Some Strategies and Tips
Be punctual and keep it short. Budget 20-25 minutes to present your information to allow for Q&A after. You need to respect the time this person has given you. The meeting should start with general house keeping items like how to get in touch with you, an overview of what you will cover and stating that you promise to present the information in that 20-25 minute window. In my opinion, the Q&A part is extremely important in learning about an organization, their problems and how your organization can help them. Take lots of notes if you can. Additionally, please be on time. It is rude when you are running late. I had a high school teacher always tell us that it is better to be fifteen minutes early than one minute late.
Consider leaving your boss at the office. They tend to have all the solutions to your prospect’s problem. I had worked for a CEO where his only answer to any problem would be “Yes, we can solve that”. At the time, I knew that the company was not capable of solving the solution and that left us in a position of setting unrealistic expectations. Before you present solutions you need to know if your organization can actually solve that problem. If not then maybe this is an opportunity for your organization to evolve.
Create a series. Chances are your attendees are facing the same problems. Perhaps you can position these meetings as continuing education. This is a value add of doing business with your organization. Interacting with current customers on a regular basis continues to build trust and is also helpful for customer retention.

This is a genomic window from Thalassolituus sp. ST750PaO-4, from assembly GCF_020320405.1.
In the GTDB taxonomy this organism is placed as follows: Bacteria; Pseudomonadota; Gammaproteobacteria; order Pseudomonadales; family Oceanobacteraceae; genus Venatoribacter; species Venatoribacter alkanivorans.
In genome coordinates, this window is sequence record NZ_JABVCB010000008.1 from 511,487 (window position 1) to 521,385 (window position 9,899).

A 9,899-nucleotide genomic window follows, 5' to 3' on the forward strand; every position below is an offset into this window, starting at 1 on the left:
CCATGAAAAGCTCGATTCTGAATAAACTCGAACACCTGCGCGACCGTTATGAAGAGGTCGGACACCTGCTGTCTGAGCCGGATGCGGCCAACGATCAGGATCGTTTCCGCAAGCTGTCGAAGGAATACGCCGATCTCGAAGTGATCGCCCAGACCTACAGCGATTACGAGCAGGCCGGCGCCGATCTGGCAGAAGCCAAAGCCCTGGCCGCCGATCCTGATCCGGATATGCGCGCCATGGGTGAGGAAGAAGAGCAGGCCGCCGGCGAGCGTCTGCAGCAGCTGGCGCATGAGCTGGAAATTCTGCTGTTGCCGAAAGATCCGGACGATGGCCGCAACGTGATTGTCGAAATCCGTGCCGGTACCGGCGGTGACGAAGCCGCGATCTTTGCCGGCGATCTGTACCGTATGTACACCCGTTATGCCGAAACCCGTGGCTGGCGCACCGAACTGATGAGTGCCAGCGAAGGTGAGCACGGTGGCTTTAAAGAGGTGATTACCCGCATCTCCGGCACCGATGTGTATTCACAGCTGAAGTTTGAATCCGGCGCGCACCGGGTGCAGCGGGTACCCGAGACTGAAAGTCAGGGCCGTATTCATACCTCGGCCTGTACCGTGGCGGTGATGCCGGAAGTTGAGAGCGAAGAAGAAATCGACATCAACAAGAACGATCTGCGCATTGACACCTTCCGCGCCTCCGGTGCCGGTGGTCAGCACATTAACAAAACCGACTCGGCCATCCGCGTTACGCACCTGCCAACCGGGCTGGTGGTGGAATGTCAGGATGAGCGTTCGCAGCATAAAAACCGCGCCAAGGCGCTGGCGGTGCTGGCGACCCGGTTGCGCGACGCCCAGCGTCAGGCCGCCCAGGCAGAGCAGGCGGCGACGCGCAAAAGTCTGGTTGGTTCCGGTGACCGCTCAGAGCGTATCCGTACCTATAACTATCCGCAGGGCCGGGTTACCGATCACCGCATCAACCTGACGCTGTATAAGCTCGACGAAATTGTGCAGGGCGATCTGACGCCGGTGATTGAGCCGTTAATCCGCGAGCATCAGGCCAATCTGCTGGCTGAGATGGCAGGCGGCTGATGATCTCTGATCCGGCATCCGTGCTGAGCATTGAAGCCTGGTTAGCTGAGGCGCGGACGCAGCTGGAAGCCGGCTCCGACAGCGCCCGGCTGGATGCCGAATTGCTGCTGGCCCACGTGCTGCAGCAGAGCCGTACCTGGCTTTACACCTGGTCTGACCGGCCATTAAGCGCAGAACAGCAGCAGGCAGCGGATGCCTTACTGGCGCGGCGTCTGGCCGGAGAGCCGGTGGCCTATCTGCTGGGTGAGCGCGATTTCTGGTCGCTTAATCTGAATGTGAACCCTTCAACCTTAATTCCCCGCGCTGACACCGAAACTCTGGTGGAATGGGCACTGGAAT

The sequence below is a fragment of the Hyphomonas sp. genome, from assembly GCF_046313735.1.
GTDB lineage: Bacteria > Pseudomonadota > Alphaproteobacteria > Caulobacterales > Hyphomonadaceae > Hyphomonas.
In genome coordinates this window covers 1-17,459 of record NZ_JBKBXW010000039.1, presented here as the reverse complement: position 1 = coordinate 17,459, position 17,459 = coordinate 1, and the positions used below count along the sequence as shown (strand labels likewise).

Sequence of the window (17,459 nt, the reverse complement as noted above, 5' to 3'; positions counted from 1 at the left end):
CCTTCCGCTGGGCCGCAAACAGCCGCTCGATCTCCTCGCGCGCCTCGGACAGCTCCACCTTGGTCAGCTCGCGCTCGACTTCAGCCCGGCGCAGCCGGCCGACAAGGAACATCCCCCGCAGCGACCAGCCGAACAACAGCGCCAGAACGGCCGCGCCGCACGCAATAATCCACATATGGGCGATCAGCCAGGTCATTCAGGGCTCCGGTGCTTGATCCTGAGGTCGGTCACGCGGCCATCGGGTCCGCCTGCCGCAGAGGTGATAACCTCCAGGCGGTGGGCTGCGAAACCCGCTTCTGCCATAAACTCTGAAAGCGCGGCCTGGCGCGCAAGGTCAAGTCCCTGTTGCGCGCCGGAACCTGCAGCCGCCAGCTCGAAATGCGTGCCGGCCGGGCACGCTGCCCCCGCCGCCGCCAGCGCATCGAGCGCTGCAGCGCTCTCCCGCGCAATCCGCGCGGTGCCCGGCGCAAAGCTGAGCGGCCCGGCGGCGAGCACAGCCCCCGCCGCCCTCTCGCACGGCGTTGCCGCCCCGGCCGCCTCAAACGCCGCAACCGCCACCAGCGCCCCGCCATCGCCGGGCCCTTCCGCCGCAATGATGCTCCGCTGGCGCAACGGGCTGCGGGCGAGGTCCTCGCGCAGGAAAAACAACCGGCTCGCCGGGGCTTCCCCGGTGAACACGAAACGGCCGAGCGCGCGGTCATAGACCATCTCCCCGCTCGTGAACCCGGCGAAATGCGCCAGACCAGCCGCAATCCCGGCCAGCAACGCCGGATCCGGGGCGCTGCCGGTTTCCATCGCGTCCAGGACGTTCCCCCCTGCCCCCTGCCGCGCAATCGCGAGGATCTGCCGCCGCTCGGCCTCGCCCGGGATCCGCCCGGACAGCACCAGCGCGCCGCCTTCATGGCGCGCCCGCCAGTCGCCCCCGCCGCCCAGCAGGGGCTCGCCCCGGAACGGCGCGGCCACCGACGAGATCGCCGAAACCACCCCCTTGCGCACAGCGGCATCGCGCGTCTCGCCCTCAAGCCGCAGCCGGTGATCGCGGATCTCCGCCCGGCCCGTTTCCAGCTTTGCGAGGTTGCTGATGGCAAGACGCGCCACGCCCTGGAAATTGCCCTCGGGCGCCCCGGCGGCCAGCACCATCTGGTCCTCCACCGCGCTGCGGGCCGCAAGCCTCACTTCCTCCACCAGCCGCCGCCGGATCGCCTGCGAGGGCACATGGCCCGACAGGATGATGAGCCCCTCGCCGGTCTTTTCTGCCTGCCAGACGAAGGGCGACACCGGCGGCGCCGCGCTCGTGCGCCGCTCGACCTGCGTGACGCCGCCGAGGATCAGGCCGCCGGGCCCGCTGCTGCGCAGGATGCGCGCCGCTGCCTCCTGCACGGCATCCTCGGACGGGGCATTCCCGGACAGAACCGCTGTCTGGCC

Food is king. You are likely to get a much higher turnout when there are refreshments involved. Please, do not combine this opportunity with alcohol. Leave that for after your meeting. If you have the ability to budget a “Lunch and Learn” you will get a decent turnout. Be warned though, if your subject matter is stale, irrelevant or bland (“Top Five Web Trends For 201?) no attraction of food will get you the folks attending that you desire.
Consider video recording your meetings. When drafting your presentation, you should consider splitting up the material into smaller consumable content. This allows you to later chop up the video recording into smaller bite-sized pieces so those who could not attend can view it at their leisure. It always bugs me when I am directed to someone’s online webinar recording and it’s like an hour long. I don’t have time for that. I just want to learn about one part. Again consider your audience’s time. Put yourself in their shoes.
Wrap It Up Jeremy
These meetings are a lot of work to produce and if you are in business development your time is extremely valuable, but they are highly effective at generating leads once you get the hang of them. Experiment, do your research, see what people are saying online about common problems in your industry. Like I stated previously, if your content is relevant then these meetings are highly effective.
I cannot stress this enough: this is not an opportunity to pitch your services rather demonstrate your ability to solve problems and trust through relationship building. I learned the hard way several years ago.